C++ Hello World Application


Hello World is a popular term used in programming courses. Hello World means a new start for a programming language or applications. It is used as a salute from the first application to its developer and the world like a newborn baby.

Hello World History

Before starting to define and create a hello world we need to learn the history start of the hello world. The c programming language is created in order to develop a popular operating system named Unix. Brian Kernighan the creator of the C published a reference book named C Programming Language in order to describe and reference the C programming language in 1973. The introduction and first example was a simple C program that simply outputs the text “Hello World” to the standard output or screen. The example hello world code was like below.

main( ) {
extrn a, b, c;
putchar(a); putchar(b); putchar(c); putchar(’!*n’);
} 1 ’hell’;
b ’o, w’;
c ’orld’;

This clever introduction example and text is used by other authors and programming languages later which make the “Hello World” so much popular. “Hello World” is repeated over and over again by new programming languages even in 2020 after 47 years later.

Simple Hello World Program Source Code

Below we can see a simple HelloWorld applications source code. In general, these applications will print “Hello World” to the standard output which is generally the console or command-line interface.

Simple Hello World Program Source Code
Simple Hello World Program Source Code
//Include the input output library iostream
#include <iostream>


//Create namespace named std
using namespace std;


//Application enterance function main()
int main()
{

    //Print "Hello World" to the standard output
    cout << "Hello, World!\n";

    //Main function return value
    return 0;

}

Let’s explain the given code step by step.

  • // lines are comments which are not executed. They are just comments and explanations.
  • #include <iostream>  is used to import and include input and output libraries which provides cout and cin. #include is a C++ directive that will import or include a given library. <iostream> is a library that provides functions to read and write from standard input and output.
  • using namespace std; is used to create and set namespace. A namespace is used to create a block of code that will be effective in the current source code page.
  • int main() is a method definition but a special one. main() function is a special name where it is used to create a starting point for the application or executable file. { and } are used to specify the start and end of the main function block. All codes related to the main function will be stored inside these curly braces.
  • The most magical part is cout << "Hello World!\n;" which will print “Hello World”  to the standard output and \n will be used to set the end of the line and put cursor to the next line.
  • return 0; will return the main function with value 0. Actually, this is a standard function convention that generally has no meaning with the special main function.
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Hello World Example with Input and Output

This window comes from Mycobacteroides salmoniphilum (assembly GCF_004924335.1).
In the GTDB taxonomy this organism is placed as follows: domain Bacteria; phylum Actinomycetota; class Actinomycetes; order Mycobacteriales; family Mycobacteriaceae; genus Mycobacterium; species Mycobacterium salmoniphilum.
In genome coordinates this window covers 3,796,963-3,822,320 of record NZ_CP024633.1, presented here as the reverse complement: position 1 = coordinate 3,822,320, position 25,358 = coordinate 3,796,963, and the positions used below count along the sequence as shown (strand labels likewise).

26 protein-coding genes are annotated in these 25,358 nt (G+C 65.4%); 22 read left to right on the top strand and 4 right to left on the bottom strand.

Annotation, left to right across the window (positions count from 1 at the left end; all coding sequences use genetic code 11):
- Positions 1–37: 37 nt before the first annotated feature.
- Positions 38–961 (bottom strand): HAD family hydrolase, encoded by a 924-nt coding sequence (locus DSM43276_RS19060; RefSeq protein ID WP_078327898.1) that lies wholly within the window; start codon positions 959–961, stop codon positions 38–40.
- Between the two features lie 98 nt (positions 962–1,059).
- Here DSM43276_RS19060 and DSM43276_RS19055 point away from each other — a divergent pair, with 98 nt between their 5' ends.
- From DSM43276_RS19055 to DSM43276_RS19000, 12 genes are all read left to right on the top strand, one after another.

The hello world example can be extended with some input from the user. We will use the cin keyword which will read data from the standard user input and out the data to the given variable.

//Include the input output library iostream
#include <iostream>


//Create namespace named std
using namespace std;


//Application enterance function main()
int main()
{

    //Print "Hello World" to the standard output
    cout << "Hello, World!\n";

    //Create a string variable name
    string name;
    //Read from standard input and put data into name variable
    cin >> name;
    //Print "Hello"  with the name variable
    cout << "Hello " << name <<"\n";

    //Main function return value
    return 0;

}
Hello World Example with Input and Output
Hello World Example with Input and Output

We will just talk about the differences from the previous example code.

  • string name; is used to create a variable as named name. We will store the user to input into the variable name.
  • cin >> name; will read from the standard input which is generally command-line interface and put the data into the variable named name.
  • cout << "Hello" <<name << "\n"; will print the Hello to the standard output with the name variable data. "\n" is used for the end of the line which will put cursor to the next line.

Compile Hello World Program Into Executable and Run

Just creating the source code will not create an application or executable file. We have to compile the given source code. There are different ways like using IDE or command-line tools. For the Linux system, we will use the g++ compiler. We will also provide the -o HelloWorld option to set created executable name and the source code file HelloWorld.cpp to the g++ compiler. The cpp extension is used for C++ source files. It is not mandatory but useful for others to understand the file type.

$ g++ -o HelloWorld HelloWorld.cpp

$ file  HelloWorld

$ ls -lh HelloWorld

$ ./HelloWorld
Compile Hello World Program Into Executable and Run
Compile Hello World Program Into Executable and Run

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